He Who Alleges Must Prove
In perusing a claim for additional time and/or costs under any of the four CIDB approved contracts, and generally in law, the Contractor bears the burden of proof in showing that, on a balance of probabilities, the delay to progress or completion was a result of an Employer caused delay event.
Accordingly Andy Hewitt: ‘Construction Clams & Responses effective writing & presentation’ (1st Edition, Wiley-Blackwell, 2011) explains any claim submission consists of essentially two parts :
The narrative - which deals with the details of the project, sets out the circumstances of the claim, demonstrates the effects of the claim and explains the basis of any supporting documents that have been prepared to help demonstrate the effects and/or quantum of the claim.
Appendices - which contain documents such as programmes, calculations and project records that have been prepared to support, illustrate or substantiate the claim.
Basis of the Claim
It is fundamental that any claim must indicate precisely the contractual basis upon which the claim is to be founded.
The claim will fall into one or both of the following two categories:
A claim for loss and expense or extra cost or expense flowing from a remedy contained within the conditions themselves.
A claim for common law damages resultant upon a breach of the express or implied terms of the contract.
Hewitt presents the abbreviation CEES as the essential elements to include in any claim:
Cause:- The occurrence of the event which has given rise to the claim and must be established and substantiated in the claim.
Effect:- A demonstration of how the event affected the claimant by linking the cause with the effect.
Entitlement:- The claimant’s right under the contract or law to the compensation claimed which requires to be established and substantiated in the claim.
Substantiation:- Includes showing compliance with all conditions precedent to claim and the substantiation of all statements, calculations and demonstrations by reference to project records, the contract or other supporting documentation
Below is a suggested claim format which has been simplified for daily use on site by Contractor’s. The format is in no way an exhaustive list of what may be included but serves as a base guideline for the layman Contractor in notifying and pursuing its claims.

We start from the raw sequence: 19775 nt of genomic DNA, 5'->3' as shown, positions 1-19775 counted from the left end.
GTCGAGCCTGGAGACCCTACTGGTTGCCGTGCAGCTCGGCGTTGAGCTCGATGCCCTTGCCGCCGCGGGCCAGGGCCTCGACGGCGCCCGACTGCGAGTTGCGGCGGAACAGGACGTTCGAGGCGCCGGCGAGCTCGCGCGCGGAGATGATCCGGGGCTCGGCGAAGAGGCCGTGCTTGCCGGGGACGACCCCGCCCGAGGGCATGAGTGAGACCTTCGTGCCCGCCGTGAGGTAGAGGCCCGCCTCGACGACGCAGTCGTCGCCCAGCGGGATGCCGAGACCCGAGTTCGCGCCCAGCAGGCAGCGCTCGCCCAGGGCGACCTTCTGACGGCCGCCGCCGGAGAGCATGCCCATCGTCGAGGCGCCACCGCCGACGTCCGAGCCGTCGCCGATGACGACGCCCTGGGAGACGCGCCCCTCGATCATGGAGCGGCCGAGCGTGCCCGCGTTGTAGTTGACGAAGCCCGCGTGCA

Below is a suggested claim format which has been simplified for daily use on site by Contractor’s.
The format is in no way an exhaustive list of what may be included but serves as a basic guideline for the layman Contractor in notifying and pursuing its claims.
- Claimants name.
- Project title.
- Claim title.
- Name of the parties.
- Section numbers.
- Section titles.
- Page numbers.
The Method of Delay Analysis
- The Programme and method used to demonstrate the delay and the effect of such delay to the completion date.
- The Baseline Programme.
Claim for an Extension of Time to the Completion Date
- The Cause.
- The Effect.
- Delay Analysis.
- Revised completion date.
- Entitlement to extension of time under the Contract.
- Examination of conditions precedent.
- Substantiation by reference to project records.
Claim for Additional Payment
- Cause and effect for additional payment.
- Entitlement to additional payment.
- Nature of the additional payment claimed.
- Calculations and substantiation of costs.
- Brief summary of the costs and request for an Engineer’s determination.
The Pathway to Success
The average claim which is presented for evaluation to the Employer/Engineer on a typical construction site is more often than not particularly poor. With this in mind it is unsurprising that most claims are initially rejected out of hand.
The above layout will serve to create a compelling case on the part of the Contractor and go some way to dramatically increasing the Contractor’s prospects of success.
For those of you who may be interested - Hewitt has released the second edition of his book Construction Clams & Responses.